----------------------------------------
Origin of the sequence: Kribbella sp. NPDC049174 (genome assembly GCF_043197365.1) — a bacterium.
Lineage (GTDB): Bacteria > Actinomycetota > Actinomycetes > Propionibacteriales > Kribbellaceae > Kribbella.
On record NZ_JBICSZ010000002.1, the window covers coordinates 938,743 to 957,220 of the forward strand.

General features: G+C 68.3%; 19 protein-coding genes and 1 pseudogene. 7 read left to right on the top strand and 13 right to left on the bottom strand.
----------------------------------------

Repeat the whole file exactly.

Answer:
Origin of the sequence: Kribbella sp. NPDC049174 (genome assembly GCF_043197365.1) — a bacterium.
Lineage (GTDB): Bacteria > Actinomycetota > Actinomycetes > Propionibacteriales > Kribbellaceae > Kribbella.
On record NZ_JBICSZ010000002.1, the window covers coordinates 938,743 to 957,220 of the forward strand.

General features: G+C 68.3%; 19 protein-coding genes and 1 pseudogene. 7 read left to right on the top strand and 13 right to left on the bottom strand.